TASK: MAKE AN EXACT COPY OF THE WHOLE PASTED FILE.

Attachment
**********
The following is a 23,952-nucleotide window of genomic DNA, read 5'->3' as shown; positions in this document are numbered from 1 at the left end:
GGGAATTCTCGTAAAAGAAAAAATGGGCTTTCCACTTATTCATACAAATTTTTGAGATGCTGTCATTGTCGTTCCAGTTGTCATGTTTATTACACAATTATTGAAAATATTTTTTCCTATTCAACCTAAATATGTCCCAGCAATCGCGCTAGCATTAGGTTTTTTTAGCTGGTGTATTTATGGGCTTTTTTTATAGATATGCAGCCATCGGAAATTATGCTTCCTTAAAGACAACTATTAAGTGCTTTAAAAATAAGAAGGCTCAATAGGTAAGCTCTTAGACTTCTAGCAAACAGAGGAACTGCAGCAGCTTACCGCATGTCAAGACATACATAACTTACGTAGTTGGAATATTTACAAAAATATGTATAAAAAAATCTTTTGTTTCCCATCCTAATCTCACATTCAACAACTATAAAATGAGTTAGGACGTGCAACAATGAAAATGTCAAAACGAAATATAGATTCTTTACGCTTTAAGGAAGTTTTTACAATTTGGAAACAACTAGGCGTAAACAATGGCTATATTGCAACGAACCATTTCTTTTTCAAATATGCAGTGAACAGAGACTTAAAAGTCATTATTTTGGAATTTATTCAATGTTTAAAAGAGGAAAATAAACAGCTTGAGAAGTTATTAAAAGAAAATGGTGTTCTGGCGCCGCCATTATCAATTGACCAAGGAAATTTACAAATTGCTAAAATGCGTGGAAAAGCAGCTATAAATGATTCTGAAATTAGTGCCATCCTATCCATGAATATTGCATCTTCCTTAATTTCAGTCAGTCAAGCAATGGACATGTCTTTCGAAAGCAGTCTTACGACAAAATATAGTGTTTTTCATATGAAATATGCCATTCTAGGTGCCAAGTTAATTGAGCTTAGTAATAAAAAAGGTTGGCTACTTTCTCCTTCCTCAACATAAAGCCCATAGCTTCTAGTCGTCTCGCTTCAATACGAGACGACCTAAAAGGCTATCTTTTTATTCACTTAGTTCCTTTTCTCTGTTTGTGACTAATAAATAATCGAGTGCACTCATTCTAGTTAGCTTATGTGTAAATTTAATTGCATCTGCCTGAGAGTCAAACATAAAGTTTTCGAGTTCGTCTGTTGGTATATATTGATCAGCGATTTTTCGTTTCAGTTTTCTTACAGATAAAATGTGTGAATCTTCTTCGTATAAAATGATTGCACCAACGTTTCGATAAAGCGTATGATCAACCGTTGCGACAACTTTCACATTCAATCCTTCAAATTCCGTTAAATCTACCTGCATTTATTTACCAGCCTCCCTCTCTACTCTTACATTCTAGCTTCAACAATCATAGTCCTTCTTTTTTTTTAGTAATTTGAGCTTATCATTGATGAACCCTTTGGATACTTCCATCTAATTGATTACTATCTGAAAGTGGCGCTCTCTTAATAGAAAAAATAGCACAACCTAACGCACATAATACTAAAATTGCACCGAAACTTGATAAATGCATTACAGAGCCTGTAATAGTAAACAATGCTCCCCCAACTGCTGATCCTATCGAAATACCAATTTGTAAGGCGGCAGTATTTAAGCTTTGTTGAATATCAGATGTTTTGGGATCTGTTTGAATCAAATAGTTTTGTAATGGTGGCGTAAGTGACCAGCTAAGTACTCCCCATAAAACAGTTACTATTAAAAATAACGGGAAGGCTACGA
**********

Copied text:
The following is a 23,952-nucleotide window of genomic DNA, read 5'->3' as shown; positions in this document are numbered from 1 at the left end:
GGGAATTCTCGTAAAAGAAAAAATGGGCTTTCCACTTATTCATACAAATTTTTGAGATGCTGTCATTGTCGTTCCAGTTGTCATGTTTATTACACAATTATTGAAAATATTTTTTCCTATTCAACCTAAATATGTCCCAGCAATCGCGCTAGCATTAGGTTTTTTTAGCTGGTGTATTTATGGGCTTTTTTTATAGATATGCAGCCATCGGAAATTATGCTTCCTTAAAGACAACTATTAAGTGCTTTAAAAATAAGAAGGCTCAATAGGTAAGCTCTTAGACTTCTAGCAAACAGAGGAACTGCAGCAGCTTACCGCATGTCAAGACATACATAACTTACGTAGTTGGAATATTTACAAAAATATGTATAAAAAAATCTTTTGTTTCCCATCCTAATCTCACATTCAACAACTATAAAATGAGTTAGGACGTGCAACAATGAAAATGTCAAAACGAAATATAGATTCTTTACGCTTTAAGGAAGTTTTTACAATTTGGAAACAACTAGGCGTAAACAATGGCTATATTGCAACGAACCATTTCTTTTTCAAATATGCAGTGAACAGAGACTTAAAAGTCATTATTTTGGAATTTATTCAATGTTTAAAAGAGGAAAATAAACAGCTTGAGAAGTTATTAAAAGAAAATGGTGTTCTGGCGCCGCCATTATCAATTGACCAAGGAAATTTACAAATTGCTAAAATGCGTGGAAAAGCAGCTATAAATGATTCTGAAATTAGTGCCATCCTATCCATGAATATTGCATCTTCCTTAATTTCAGTCAGTCAAGCAATGGACATGTCTTTCGAAAGCAGTCTTACGACAAAATATAGTGTTTTTCATATGAAATATGCCATTCTAGGTGCCAAGTTAATTGAGCTTAGTAATAAAAAAGGTTGGCTACTTTCTCCTTCCTCAACATAAAGCCCATAGCTTCTAGTCGTCTCGCTTCAATACGAGACGACCTAAAAGGCTATCTTTTTATTCACTTAGTTCCTTTTCTCTGTTTGTGACTAATAAATAATCGAGTGCACTCATTCTAGTTAGCTTATGTGTAAATTTAATTGCATCTGCCTGAGAGTCAAACATAAAGTTTTCGAGTTCGTCTGTTGGTATATATTGATCAGCGATTTTTCGTTTCAGTTTTCTTACAGATAAAATGTGTGAATCTTCTTCGTATAAAATGATTGCACCAACGTTTCGATAAAGCGTATGATCAACCGTTGCGACAACTTTCACATTCAATCCTTCAAATTCCGTTAAATCTACCTGCATTTATTTACCAGCCTCCCTCTCTACTCTTACATTCTAGCTTCAACAATCATAGTCCTTCTTTTTTTTTAGTAATTTGAGCTTATCATTGATGAACCCTTTGGATACTTCCATCTAATTGATTACTATCTGAAAGTGGCGCTCTCTTAATAGAAAAAATAGCACAACCTAACGCACATAATACTAAAATTGCACCGAAACTTGATAAATGCATTACAGAGCCTGTAATAGTAAACAATGCTCCCCCAACTGCTGATCCTATCGAAATACCAATTTGTAAGGCGGCAGTATTTAAGCTTTGTTGAATATCAGATGTTTTGGGATCTGTTTGAATCAAATAGTTTTGTAATGGTGGCGTAAGTGACCAGCTAAGTACTCCCCATAAAACAGTTACTATTAAAAATAACGGGAAGGCTACGA